As couples therapist Esther Perel, author of the bestselling books Mating in Captivity and The State of Affairs, puts it in the interview that follows, “The lives of women will not change until the lives of men come along.”
Feminist Therapy’s Movers and Shakers
It’s been 40-odd years since the therapy field got its first feminist corrective. The most influential figures in that initial challenge to the status quo were the four members of the Women’s Project in Family Therapy—the brainchild of the outspoken family therapists and trainers Marianne Walters, Betty Carter, Peggy Pap, and Olga Silverstein—who, with a lively spirit and a visceral conviction, took aim at the sexist underpinnings of many of the male-authored theories and practices that they insisted reinforced patriarchal gender roles.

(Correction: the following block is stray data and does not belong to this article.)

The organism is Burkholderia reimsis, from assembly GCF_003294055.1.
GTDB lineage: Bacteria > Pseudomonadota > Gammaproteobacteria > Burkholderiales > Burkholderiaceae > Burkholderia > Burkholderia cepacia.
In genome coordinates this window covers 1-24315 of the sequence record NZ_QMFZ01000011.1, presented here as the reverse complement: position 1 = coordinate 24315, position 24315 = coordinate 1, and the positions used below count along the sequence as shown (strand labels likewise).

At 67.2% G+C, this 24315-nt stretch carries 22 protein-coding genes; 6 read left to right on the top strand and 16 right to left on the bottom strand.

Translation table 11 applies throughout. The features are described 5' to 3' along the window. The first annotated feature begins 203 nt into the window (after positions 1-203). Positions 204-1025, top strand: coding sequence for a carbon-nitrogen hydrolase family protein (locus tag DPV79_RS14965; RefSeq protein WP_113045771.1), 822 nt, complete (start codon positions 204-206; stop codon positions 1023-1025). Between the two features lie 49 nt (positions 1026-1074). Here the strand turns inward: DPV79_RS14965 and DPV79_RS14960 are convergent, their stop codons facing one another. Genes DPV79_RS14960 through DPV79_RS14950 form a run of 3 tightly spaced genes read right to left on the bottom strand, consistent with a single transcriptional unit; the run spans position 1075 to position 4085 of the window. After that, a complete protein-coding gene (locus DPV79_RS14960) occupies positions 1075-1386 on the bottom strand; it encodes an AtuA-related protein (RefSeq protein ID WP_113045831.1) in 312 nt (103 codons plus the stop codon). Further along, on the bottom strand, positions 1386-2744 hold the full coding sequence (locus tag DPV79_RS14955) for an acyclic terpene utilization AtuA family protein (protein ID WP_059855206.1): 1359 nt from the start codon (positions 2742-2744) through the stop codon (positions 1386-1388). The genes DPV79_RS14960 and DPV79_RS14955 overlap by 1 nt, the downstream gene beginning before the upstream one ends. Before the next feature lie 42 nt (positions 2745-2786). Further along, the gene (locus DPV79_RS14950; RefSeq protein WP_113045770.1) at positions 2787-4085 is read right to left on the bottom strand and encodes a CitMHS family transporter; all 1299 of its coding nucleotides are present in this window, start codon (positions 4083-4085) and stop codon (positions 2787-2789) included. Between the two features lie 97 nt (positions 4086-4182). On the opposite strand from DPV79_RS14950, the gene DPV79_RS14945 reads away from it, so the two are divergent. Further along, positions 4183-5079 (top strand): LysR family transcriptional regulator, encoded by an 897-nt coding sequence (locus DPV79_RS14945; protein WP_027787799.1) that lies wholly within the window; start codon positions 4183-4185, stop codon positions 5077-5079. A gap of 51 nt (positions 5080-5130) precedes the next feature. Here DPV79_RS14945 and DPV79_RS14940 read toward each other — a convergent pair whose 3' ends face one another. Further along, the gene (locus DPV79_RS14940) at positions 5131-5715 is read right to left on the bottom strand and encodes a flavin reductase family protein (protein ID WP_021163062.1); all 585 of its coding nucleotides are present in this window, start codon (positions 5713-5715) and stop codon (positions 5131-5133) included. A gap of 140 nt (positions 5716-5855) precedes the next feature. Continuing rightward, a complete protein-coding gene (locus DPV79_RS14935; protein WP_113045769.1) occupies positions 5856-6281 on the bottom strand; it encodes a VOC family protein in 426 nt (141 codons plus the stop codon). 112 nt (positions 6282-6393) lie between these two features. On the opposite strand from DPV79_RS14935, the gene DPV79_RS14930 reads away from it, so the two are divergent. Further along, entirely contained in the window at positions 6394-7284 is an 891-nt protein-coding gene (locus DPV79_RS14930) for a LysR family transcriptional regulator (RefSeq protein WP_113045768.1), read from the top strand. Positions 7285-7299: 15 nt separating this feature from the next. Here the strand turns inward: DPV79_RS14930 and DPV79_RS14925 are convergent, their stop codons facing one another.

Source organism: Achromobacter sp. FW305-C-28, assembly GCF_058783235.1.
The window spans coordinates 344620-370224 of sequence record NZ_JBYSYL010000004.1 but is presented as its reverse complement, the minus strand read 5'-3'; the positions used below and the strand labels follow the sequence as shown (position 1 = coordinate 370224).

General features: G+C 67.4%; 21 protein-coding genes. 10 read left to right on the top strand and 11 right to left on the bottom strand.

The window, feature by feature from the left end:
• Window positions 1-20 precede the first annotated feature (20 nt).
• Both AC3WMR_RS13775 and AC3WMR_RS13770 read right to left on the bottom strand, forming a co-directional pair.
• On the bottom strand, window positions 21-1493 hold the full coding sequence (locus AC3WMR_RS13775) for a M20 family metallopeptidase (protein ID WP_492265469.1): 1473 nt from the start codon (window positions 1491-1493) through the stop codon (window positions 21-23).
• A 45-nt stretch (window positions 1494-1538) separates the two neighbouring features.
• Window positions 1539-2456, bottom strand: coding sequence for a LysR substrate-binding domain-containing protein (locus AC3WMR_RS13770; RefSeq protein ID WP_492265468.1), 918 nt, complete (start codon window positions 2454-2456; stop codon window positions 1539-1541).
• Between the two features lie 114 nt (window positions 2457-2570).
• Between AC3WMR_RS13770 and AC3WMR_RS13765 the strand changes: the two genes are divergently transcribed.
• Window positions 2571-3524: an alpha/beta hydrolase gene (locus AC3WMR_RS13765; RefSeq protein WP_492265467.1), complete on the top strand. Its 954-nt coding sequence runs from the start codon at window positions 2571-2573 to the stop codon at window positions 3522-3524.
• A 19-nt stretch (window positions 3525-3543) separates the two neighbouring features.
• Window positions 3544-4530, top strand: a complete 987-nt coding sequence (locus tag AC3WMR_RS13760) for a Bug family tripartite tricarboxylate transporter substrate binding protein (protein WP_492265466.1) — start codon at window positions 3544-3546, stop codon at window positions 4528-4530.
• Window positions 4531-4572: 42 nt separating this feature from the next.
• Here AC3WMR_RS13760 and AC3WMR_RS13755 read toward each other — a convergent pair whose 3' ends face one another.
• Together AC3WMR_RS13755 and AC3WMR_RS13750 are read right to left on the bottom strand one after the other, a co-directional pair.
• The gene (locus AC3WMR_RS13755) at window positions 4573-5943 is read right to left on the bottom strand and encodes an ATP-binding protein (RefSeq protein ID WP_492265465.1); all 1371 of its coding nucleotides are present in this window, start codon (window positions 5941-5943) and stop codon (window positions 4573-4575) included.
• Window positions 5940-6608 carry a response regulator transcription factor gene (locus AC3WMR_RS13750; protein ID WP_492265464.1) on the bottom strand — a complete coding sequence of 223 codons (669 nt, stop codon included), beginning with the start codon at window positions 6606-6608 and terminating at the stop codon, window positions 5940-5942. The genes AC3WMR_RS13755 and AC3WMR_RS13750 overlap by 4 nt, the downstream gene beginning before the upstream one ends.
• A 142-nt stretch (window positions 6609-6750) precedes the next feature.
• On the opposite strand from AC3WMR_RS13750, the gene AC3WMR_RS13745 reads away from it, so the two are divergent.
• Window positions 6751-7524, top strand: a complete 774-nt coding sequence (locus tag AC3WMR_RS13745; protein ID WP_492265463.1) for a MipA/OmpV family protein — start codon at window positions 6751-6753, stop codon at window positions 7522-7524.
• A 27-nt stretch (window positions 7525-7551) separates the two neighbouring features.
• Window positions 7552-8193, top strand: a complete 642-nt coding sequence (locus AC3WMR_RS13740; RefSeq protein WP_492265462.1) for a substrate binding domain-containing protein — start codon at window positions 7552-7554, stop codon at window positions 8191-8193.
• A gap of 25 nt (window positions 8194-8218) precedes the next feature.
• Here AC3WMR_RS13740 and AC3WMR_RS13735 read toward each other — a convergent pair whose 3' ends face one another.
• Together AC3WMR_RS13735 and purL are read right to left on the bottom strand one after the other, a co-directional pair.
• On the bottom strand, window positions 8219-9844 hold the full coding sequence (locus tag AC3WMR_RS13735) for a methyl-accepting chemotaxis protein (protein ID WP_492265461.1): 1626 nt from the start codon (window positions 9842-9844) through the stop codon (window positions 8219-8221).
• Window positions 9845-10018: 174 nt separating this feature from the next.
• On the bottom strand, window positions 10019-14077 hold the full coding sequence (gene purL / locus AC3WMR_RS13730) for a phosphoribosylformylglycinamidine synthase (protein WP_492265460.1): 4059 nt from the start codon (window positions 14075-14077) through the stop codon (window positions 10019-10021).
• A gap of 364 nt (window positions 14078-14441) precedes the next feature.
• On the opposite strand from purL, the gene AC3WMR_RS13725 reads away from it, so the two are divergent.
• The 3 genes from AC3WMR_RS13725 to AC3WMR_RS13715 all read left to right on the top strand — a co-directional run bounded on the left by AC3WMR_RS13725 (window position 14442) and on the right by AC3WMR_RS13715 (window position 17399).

Until then, therapists, the majority of whom were women, had been trained in approaches that rarely questioned men’s roles as emotionally self-sufficient providers and protectors, and women as the nurturers who were responsible for the intimate raising of children and loving support of men. Of course, since in this arrangement the women’s primary job was supposed to be taking care of the husband’s and children’s emotional needs, she bore a larger share of the blame for any slip-ups or family dysfunction. It was often she whom clinicians asked to do the changing in therapy, while the role of fathers was minimized or ignored. Nothing drew the ire of the Women’s Project more than the implicit message of mother blaming in many therapeutic approaches.